Oh, for once this is the BBC at it’s virtual best. Lot’s and lot’s of none sense published for whatever reasons no human will ever understand. The article tells us about Dr. James Anderson, from the University of Reading’s computer science department, and is subtitled Schoolchildren in Caversham have become the first in the country to learn about a new number – ‘nullity’ – which solves maths problems neither Newton nor Pythagoras could conquer. Now if that isn’t something.
So here are some quotes from the article.
The theory of nullity is set to make all kinds of sums possible that, previously, scientists and computers couldn’t work around.
“We’ve just solved a problem that hasn’t been solved for twelve hundred years – and it’s that easy,” proclaims Dr Anderson having demonstrated his solution on a whiteboard at Highdown School, in Emmer Green.
– Quote 1 from the article
Computers simply cannot divide by zero. Try it on your calculator and you’ll get an error message.
But Dr Anderson has come up with a theory that proposes a new number – ‘nullity’ – which sits outside the conventional number line (stretching from negative infinity, through zero, to positive infinity).
– Quote 2 from the article
The only valuable thing about all this is one comment,
although poorly formatted, by Kurt Fitzner – in my opinion at least.
The “problem” of a computer with divide-by-zero errors is not a problem, it’s a feature. It’s not something you need to or even want to fix. You could easily design a computer that doesn’t have an error in that situation if that’s what you want. Replacing the error condition with a new symbol accomplishes nothing. The program still has to deal with the issue in order to present a real-world result to the user. A divide-by-zero error is the way programs do that. It’s easy to solve a “problem” when you’re the architect of the definition of the problem in the first case. Dr. Anderson first defines a problem: calculators and computers throw an error when you try to divice by zero, and then defines an artificial solution – but the problem was artificial in the first place. We’ve all run into poorly designed programs that don’t handle divide-by-zero errors properly and crash. This isn’t a problem of dividing by zero, this is a problem of a computer program not handling its data properly. We’ve also all run into programs that attempt to reference a null pointer. By the same reasoning, we could define the memory that a “null pointer” points to as some new type of virtual space called “nullspace” (trekies should appreciate my resistance to the temptation to call it “subspace”), and call it valid. Make the computer such that reading from “nullspace” always returns a null. Suddenly no programs crash from dereferencing a null pointer any more. It doesn’t mean that the program is going to now do something useful. It probably means it will end up displaying garbage to the user, hanging in an infinite loop, or branching off to never never land. As far as it goes mathematically, there’s nothing you can do with nullity on paper that you can’t do by simply leaving it as (0/0) in the equation. So from either approach (mathematically or from a computer science perspective), it’s nonsense. The author’s own response to some of the critics (or, I should say, alleged response) doesn’t help my opinion. Tossing out the names of two other Ph.Ds and offering vague references to undescribed “axioms” built around this new symbol all reinforce my opinion that Doctor Anderson sounds precisely like the character Robert from the movie “Proof”.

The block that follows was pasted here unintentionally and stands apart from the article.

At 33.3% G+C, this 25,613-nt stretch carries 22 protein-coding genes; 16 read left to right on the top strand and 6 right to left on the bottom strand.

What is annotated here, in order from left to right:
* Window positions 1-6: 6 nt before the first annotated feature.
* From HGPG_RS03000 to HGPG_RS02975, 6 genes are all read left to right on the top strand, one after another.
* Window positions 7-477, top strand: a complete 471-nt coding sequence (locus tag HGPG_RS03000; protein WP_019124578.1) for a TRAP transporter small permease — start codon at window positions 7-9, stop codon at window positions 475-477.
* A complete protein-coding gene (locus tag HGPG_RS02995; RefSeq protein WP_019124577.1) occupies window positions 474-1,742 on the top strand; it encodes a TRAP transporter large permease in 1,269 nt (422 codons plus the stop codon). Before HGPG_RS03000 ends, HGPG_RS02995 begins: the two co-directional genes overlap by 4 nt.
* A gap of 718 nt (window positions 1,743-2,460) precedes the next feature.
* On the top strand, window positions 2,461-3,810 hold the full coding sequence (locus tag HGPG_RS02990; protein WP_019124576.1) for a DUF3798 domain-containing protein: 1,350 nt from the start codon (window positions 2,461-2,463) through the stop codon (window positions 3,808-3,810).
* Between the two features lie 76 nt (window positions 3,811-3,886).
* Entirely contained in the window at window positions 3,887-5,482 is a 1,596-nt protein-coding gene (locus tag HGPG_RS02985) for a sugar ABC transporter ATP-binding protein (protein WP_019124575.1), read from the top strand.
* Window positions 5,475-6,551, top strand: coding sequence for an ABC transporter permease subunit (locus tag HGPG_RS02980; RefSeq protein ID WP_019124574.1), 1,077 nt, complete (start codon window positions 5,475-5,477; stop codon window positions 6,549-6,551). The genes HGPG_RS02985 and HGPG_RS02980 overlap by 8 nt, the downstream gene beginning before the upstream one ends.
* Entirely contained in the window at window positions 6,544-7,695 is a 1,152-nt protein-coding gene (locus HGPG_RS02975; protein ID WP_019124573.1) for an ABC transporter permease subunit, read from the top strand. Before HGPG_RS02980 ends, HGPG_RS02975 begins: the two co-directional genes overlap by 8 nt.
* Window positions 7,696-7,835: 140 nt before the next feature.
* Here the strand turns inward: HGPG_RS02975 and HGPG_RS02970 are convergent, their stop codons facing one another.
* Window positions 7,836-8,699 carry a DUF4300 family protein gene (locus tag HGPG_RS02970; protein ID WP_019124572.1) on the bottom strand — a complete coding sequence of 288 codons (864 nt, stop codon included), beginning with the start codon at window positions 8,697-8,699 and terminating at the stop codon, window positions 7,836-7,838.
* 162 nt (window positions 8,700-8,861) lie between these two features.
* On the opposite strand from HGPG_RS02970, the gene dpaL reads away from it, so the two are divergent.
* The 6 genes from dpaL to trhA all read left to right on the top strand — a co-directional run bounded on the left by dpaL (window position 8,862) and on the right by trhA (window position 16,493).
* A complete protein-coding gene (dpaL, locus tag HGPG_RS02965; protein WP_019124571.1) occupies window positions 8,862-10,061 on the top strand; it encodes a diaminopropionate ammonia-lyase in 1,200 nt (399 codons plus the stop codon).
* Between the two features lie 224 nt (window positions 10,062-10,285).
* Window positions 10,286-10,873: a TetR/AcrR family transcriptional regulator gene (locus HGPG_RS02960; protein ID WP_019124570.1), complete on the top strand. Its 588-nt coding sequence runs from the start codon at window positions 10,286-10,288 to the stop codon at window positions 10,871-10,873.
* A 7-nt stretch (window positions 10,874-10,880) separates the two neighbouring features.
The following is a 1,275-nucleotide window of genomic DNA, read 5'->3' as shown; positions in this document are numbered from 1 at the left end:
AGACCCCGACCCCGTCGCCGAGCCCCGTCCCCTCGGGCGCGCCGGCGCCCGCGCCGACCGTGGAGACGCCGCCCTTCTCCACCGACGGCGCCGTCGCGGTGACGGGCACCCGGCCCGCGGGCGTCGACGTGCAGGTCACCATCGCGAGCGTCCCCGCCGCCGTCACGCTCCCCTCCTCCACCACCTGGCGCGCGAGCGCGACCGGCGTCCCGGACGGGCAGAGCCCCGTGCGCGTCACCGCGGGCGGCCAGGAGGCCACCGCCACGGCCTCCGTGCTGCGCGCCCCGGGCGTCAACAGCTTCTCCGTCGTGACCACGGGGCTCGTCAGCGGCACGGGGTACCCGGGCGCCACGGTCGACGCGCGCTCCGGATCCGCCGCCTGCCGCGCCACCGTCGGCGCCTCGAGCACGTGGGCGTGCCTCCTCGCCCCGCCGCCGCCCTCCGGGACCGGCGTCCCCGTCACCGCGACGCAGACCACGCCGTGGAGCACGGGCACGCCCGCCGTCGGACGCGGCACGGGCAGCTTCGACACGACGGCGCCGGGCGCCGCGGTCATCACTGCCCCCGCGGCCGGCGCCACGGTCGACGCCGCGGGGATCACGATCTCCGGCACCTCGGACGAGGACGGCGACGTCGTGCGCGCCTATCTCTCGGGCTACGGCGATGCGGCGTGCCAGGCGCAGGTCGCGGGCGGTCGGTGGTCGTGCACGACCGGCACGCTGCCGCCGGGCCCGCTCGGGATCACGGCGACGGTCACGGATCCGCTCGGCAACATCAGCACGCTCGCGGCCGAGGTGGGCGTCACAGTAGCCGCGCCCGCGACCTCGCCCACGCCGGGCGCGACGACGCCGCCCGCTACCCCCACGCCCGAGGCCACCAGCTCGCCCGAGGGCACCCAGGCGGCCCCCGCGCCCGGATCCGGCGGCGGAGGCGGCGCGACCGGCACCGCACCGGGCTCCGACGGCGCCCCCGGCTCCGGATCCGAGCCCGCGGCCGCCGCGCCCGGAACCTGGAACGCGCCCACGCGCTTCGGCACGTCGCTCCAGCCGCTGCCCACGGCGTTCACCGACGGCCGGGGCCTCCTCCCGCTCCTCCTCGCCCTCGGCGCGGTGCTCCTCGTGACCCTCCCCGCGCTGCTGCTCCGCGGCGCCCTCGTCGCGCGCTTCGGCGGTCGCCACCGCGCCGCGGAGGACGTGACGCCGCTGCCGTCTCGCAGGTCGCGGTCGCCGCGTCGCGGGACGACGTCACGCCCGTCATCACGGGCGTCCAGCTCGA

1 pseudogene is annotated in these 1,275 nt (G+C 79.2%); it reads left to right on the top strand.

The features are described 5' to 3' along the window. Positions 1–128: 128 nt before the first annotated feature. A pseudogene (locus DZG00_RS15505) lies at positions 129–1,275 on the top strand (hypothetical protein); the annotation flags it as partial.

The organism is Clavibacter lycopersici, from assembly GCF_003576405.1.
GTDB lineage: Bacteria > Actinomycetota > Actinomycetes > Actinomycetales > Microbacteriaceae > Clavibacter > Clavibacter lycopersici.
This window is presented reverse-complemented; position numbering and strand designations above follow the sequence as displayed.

– Kurt Fitzner
N.B. I noticed to late that you can do whatever you want to the formatting of the comments on BBC, the cut the newlines out of it. In that regard – sorry Kurt.